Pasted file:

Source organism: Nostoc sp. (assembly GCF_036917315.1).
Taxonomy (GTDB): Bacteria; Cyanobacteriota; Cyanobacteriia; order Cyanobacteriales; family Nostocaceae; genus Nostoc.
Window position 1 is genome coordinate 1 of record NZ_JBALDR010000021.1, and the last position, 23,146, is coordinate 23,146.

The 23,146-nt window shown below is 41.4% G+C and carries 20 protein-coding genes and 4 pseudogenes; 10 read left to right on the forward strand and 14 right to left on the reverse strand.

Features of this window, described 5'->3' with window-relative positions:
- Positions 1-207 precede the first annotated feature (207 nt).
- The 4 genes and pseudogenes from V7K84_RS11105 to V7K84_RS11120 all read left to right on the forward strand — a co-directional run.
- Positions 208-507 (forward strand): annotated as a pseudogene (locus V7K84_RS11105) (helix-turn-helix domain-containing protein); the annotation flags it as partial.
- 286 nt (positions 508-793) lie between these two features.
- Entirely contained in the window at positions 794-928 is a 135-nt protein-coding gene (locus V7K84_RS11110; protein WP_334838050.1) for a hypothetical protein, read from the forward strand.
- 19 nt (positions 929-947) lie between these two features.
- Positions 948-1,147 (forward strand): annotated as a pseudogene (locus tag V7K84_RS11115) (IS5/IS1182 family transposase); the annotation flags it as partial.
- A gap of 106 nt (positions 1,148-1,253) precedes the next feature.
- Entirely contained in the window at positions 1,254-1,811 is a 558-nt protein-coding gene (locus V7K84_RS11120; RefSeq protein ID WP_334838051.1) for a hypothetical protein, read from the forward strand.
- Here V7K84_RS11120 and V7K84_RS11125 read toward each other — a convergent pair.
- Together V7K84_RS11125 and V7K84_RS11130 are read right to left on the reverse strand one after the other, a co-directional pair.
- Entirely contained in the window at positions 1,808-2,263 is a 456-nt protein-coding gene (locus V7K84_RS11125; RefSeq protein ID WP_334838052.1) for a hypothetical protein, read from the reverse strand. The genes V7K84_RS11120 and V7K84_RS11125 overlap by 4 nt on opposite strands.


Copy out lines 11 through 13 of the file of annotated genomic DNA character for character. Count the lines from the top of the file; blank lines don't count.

- 19 nt (positions 929-947) lie between these two features.
- Positions 948-1,147 (forward strand): annotated as a pseudogene (locus tag V7K84_RS11115) (IS5/IS1182 family transposase); the annotation flags it as partial.
- A gap of 106 nt (positions 1,148-1,253) precedes the next feature.